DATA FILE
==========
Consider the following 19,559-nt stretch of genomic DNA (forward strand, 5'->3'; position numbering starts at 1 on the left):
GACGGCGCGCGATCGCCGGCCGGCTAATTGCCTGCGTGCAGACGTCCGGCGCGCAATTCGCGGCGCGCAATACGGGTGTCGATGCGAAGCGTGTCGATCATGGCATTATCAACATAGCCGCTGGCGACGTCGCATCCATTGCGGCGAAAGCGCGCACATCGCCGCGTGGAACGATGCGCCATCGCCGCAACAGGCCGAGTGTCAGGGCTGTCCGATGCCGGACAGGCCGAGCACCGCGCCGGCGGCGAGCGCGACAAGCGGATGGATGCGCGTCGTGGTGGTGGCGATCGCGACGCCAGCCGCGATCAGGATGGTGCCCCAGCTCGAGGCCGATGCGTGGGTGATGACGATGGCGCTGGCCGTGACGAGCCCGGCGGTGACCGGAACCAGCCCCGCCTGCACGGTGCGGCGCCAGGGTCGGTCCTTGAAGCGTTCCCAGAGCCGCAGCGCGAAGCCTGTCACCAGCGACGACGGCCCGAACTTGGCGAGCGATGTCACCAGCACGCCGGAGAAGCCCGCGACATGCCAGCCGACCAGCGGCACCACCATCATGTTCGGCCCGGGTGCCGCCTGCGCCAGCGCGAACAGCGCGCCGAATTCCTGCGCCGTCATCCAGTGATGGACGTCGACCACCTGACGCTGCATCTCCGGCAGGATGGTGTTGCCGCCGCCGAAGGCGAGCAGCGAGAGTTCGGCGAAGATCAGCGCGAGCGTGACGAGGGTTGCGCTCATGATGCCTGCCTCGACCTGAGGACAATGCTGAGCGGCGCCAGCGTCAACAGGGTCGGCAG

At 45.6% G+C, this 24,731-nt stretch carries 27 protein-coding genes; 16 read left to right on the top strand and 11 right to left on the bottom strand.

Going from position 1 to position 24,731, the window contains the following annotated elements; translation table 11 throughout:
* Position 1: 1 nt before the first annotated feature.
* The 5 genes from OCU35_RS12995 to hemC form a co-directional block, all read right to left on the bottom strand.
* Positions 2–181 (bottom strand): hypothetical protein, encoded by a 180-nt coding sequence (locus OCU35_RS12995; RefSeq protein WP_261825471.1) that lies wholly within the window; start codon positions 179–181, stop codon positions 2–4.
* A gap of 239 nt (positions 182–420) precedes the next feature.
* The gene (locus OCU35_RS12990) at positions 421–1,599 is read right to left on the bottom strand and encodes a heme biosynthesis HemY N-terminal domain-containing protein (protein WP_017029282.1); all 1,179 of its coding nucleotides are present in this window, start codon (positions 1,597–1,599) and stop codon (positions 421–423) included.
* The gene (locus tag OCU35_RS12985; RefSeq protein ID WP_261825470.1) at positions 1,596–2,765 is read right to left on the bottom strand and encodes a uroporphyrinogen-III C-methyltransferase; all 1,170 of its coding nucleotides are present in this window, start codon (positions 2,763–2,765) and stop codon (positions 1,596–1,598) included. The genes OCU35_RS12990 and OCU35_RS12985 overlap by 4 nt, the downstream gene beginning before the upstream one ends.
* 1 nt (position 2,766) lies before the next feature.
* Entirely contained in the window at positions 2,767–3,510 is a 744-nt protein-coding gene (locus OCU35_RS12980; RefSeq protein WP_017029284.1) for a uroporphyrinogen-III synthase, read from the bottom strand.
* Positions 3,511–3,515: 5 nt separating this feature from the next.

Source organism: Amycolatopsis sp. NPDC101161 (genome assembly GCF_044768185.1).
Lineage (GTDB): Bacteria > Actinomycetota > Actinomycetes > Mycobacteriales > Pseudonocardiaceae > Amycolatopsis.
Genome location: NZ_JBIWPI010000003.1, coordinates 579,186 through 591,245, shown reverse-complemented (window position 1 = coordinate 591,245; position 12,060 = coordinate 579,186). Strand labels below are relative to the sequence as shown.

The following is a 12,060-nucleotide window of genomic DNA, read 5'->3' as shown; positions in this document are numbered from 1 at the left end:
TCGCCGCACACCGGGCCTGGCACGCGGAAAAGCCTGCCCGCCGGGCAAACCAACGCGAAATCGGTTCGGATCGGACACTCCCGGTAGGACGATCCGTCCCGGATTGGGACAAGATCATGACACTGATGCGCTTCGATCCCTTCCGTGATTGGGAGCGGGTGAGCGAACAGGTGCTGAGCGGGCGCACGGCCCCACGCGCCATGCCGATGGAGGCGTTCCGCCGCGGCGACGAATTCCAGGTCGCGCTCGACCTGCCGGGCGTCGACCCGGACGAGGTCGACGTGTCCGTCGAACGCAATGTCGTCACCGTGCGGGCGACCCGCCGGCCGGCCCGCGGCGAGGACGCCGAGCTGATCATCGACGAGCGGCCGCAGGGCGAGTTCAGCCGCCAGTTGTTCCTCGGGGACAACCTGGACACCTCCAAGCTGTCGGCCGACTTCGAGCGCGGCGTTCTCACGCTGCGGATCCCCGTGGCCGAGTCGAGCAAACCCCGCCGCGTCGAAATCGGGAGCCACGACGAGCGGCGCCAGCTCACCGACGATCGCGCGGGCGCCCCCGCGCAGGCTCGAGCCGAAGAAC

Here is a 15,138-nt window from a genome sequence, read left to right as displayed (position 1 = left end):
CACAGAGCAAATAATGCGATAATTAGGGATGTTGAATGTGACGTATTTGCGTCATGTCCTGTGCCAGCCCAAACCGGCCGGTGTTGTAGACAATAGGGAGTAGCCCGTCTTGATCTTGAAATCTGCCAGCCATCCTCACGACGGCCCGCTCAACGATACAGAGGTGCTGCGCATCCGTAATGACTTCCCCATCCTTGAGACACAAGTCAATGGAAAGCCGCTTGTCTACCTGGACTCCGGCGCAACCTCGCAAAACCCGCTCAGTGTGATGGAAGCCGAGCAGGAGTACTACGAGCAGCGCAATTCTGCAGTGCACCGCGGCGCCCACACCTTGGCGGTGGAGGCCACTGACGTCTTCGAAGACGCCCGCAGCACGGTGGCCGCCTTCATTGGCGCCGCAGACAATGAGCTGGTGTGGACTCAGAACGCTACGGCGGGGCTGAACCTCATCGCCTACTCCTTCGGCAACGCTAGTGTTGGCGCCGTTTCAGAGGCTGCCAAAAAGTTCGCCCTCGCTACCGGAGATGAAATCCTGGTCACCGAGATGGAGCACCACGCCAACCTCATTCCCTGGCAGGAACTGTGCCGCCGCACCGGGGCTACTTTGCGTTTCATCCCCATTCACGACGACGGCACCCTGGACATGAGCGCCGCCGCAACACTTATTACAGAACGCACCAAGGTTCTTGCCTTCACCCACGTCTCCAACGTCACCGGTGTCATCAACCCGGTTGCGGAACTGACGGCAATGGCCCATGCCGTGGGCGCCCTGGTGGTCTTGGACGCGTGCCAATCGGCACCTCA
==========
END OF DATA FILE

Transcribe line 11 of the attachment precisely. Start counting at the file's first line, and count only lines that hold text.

* 1 nt (position 2,766) lies before the next feature.